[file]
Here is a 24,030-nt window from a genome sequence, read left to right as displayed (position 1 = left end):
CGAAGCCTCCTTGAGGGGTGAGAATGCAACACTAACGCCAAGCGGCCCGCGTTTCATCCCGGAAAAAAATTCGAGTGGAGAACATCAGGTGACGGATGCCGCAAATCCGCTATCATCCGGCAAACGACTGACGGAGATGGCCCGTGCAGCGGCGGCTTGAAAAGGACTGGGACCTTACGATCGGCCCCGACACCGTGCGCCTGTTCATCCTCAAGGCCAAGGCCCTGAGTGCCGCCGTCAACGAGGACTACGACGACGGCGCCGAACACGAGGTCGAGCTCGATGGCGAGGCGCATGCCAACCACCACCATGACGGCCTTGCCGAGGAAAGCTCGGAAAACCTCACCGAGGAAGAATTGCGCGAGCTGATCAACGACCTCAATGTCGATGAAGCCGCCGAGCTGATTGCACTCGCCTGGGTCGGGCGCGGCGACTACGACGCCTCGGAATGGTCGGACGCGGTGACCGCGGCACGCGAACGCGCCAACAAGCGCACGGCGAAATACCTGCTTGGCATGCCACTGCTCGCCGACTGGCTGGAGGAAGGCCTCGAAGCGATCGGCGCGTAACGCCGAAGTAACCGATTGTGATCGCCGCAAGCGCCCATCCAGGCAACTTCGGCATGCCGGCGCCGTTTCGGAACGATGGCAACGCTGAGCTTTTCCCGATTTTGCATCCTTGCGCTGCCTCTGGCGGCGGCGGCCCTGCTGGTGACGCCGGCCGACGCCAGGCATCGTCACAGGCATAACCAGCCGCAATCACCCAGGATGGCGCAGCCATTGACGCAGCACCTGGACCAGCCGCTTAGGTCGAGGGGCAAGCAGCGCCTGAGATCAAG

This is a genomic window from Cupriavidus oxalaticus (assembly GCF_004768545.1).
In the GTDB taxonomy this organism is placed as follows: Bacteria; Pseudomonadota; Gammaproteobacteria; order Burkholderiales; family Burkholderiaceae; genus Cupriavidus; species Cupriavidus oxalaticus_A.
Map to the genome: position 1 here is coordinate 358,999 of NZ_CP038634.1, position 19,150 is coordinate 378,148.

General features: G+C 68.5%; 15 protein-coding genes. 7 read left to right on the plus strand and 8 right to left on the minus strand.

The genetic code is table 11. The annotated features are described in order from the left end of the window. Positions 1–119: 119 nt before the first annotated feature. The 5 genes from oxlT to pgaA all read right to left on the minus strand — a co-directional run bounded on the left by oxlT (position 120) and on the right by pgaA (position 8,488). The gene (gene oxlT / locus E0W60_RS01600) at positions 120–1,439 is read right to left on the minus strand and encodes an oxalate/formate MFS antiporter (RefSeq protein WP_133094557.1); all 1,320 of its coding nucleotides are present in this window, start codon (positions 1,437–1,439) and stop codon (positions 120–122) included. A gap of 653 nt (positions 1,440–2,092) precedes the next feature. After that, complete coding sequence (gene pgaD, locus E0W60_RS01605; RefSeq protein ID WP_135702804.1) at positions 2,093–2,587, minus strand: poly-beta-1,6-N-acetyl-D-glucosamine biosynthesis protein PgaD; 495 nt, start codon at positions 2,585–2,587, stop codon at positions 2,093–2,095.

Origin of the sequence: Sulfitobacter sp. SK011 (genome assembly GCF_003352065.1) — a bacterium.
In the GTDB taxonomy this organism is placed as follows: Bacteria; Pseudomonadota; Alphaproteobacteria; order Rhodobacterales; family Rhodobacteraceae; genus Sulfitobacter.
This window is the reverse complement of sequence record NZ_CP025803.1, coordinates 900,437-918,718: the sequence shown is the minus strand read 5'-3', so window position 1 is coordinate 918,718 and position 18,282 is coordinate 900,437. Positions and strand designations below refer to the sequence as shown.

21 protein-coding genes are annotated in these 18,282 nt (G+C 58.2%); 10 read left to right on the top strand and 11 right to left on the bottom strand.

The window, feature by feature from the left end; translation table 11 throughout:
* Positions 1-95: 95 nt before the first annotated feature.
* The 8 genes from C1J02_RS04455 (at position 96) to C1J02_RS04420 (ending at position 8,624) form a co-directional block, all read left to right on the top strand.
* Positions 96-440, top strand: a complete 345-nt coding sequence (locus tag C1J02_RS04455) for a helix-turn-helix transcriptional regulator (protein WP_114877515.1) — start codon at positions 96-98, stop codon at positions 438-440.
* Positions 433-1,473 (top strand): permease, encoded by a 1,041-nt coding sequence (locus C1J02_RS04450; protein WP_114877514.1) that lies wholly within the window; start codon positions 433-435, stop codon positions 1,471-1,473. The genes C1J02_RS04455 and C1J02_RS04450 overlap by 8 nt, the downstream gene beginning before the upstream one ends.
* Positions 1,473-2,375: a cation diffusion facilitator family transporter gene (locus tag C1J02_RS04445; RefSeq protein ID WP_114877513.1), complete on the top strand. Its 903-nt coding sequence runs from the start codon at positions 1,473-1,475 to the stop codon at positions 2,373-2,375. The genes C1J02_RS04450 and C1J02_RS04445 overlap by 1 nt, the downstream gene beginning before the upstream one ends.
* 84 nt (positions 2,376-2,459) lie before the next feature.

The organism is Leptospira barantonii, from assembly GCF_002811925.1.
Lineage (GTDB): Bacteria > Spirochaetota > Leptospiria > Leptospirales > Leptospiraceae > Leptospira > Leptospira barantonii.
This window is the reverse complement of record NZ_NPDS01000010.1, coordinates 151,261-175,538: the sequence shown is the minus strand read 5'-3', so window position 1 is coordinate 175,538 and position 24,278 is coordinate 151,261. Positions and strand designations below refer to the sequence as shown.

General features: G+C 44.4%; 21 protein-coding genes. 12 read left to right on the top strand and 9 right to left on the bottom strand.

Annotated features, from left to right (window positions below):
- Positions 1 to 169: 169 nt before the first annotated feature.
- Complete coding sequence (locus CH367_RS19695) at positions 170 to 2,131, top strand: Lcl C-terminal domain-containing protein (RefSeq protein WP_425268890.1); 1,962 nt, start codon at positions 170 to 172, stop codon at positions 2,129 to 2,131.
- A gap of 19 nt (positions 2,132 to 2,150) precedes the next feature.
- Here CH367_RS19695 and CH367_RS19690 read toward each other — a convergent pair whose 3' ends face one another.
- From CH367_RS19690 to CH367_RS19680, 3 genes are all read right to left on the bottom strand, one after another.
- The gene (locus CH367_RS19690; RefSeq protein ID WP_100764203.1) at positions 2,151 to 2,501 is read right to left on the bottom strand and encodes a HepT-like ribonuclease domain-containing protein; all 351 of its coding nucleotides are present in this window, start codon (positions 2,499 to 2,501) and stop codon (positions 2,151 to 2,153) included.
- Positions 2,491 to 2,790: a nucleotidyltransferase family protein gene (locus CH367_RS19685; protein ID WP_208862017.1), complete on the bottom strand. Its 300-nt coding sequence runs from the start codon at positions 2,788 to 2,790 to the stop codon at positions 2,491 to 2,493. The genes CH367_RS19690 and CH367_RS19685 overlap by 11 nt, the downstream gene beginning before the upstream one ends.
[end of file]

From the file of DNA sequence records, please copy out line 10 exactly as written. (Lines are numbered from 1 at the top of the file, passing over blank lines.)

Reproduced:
This window is the reverse complement of sequence record NZ_CP025803.1, coordinates 900,437-918,718: the sequence shown is the minus strand read 5'-3', so window position 1 is coordinate 918,718 and position 18,282 is coordinate 900,437. Positions and strand designations below refer to the sequence as shown.